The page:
“I wandered lonely as a cloud…” A classic poem by William Wordsworth. Many would consider poetry as a sedentary activity. The poet sits to write it and then the audience sits to read it. But, does it have to be so? Earlier this term, we were approached by the inspirational Dr Emma Kell – would we like to contribute to the inaugural online arts event – The Power of Arts?
Having already piloted some playful poetry with Dom Traynor and Michael Rosen, we jumped at the chance.
- What ideas could we develop?
- When could we start?
- Where could we go?
Our first port of call was the Yorkshire Sculpture Park – it’s only 25 minutes on bike from Tagtiv8 HQ. It’s our GO TO PLACE to unwind and reflect. Prior to the pandemic, we had collaborated on a successful outdoor Maths project with White Rose Maths. We thought, if it inspires children in Maths, surely it will be even easier with English.
Playful Poetry Process
We took photos of various sculptures and shared one of them, ‘The Man on the Moor’ by sculptor Sean Henry, on Facebook and Twitter. Within days, we had collected words, thoughts and feelings from friends and teachers.
We shared the photos and words with Y5/6 children at the Leeds United Foundation Easter Camp for the Bramley Cluster. They sorted words into sets:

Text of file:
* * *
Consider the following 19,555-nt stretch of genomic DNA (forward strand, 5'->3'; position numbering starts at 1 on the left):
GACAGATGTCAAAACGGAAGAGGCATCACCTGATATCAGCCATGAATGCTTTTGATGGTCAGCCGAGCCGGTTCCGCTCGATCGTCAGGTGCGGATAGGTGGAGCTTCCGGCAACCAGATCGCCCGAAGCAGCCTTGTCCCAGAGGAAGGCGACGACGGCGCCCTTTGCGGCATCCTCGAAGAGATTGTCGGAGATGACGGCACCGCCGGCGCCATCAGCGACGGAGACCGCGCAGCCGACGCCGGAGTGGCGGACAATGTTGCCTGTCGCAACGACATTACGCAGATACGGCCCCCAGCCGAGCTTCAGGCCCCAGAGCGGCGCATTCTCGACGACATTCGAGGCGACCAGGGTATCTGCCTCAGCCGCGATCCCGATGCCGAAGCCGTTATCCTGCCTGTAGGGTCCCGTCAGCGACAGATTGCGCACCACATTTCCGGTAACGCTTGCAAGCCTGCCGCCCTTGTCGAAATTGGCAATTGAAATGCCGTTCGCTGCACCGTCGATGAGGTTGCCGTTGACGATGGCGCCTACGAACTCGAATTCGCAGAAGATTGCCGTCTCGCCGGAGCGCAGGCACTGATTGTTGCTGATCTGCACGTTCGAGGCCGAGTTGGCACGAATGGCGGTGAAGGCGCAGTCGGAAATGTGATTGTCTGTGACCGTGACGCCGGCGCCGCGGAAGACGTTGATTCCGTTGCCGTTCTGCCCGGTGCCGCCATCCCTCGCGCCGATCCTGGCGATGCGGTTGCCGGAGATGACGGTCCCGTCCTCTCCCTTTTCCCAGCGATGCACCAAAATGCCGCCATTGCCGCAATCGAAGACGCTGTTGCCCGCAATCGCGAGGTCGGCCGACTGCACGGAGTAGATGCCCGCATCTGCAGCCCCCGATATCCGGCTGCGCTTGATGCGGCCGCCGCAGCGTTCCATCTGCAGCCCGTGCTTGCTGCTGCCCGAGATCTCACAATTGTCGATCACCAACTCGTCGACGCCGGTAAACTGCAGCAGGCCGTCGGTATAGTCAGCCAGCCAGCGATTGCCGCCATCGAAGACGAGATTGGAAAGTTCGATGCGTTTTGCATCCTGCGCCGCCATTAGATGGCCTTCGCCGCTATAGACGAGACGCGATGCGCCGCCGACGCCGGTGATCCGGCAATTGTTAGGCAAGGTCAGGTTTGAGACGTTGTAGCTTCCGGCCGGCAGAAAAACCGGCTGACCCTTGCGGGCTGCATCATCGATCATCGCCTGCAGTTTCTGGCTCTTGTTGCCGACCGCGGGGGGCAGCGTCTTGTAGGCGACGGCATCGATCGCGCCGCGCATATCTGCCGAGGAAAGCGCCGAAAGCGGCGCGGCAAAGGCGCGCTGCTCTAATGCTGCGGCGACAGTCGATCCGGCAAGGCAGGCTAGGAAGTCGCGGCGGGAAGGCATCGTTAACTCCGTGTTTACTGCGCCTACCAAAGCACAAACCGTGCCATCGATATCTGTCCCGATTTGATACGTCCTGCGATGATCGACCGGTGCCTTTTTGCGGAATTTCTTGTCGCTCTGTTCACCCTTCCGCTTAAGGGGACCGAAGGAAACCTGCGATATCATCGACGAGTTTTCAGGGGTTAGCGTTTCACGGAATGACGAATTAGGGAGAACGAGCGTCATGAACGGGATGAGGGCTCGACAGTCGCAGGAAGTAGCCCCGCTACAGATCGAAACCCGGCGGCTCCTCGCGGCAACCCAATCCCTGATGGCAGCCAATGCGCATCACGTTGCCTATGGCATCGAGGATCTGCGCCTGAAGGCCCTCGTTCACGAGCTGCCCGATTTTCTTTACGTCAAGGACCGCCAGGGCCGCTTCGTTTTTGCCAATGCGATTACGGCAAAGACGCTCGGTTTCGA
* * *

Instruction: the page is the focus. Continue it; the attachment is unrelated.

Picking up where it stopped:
They then added words of their own.
The children collected letter tags via different physical challenges, assembling the words in various parts of the playground.
These were then sorted according to the number of syllables, thus providing opportunities to create their own haikus.
Some of the children then created their own acrostic poems.
Future Poetry Ideas
Having seen just how animated the children were, the next steps include creating:
- performance poetry
- choreographed dances to illustrate the poems
These ideas didn’t come from ourselves – they were generated by the children themselves.
For further information about our involvement with the Power of Arts event, head to the:
To find out more about how our letter tags link with English and other subjects, contact us:
We would love to work – and play – with you.